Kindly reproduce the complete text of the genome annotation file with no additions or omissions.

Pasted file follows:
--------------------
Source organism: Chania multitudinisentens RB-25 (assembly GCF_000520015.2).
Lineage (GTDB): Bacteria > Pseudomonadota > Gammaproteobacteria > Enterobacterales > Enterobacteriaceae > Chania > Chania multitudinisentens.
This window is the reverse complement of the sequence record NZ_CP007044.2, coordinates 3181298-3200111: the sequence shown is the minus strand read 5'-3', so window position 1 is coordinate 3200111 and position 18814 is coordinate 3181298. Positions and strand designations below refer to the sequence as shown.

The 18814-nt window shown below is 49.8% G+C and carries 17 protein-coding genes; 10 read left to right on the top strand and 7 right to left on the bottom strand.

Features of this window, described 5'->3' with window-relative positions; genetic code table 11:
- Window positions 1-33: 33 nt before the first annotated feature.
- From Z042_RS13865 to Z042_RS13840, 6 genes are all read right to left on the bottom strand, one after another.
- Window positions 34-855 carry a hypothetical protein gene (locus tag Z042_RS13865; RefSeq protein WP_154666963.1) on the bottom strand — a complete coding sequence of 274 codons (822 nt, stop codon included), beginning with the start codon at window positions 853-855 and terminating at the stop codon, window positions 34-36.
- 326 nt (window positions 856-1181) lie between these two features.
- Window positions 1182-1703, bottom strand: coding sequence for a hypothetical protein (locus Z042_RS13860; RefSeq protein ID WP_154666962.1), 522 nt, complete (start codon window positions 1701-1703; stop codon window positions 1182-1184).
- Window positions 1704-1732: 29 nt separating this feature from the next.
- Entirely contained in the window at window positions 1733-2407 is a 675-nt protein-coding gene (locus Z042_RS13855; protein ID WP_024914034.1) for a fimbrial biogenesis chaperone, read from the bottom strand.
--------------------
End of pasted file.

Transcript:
Source organism: Chania multitudinisentens RB-25 (assembly GCF_000520015.2).
Lineage (GTDB): Bacteria > Pseudomonadota > Gammaproteobacteria > Enterobacterales > Enterobacteriaceae > Chania > Chania multitudinisentens.
This window is the reverse complement of the sequence record NZ_CP007044.2, coordinates 3181298-3200111: the sequence shown is the minus strand read 5'-3', so window position 1 is coordinate 3200111 and position 18814 is coordinate 3181298. Positions and strand designations below refer to the sequence as shown.

The 18814-nt window shown below is 49.8% G+C and carries 17 protein-coding genes; 10 read left to right on the top strand and 7 right to left on the bottom strand.

Features of this window, described 5'->3' with window-relative positions; genetic code table 11:
- Window positions 1-33: 33 nt before the first annotated feature.
- From Z042_RS13865 to Z042_RS13840, 6 genes are all read right to left on the bottom strand, one after another.
- Window positions 34-855 carry a hypothetical protein gene (locus tag Z042_RS13865; RefSeq protein WP_154666963.1) on the bottom strand — a complete coding sequence of 274 codons (822 nt, stop codon included), beginning with the start codon at window positions 853-855 and terminating at the stop codon, window positions 34-36.
- 326 nt (window positions 856-1181) lie between these two features.
- Window positions 1182-1703, bottom strand: coding sequence for a hypothetical protein (locus Z042_RS13860; RefSeq protein ID WP_154666962.1), 522 nt, complete (start codon window positions 1701-1703; stop codon window positions 1182-1184).
- Window positions 1704-1732: 29 nt separating this feature from the next.
- Entirely contained in the window at window positions 1733-2407 is a 675-nt protein-coding gene (locus Z042_RS13855; protein ID WP_024914034.1) for a fimbrial biogenesis chaperone, read from the bottom strand.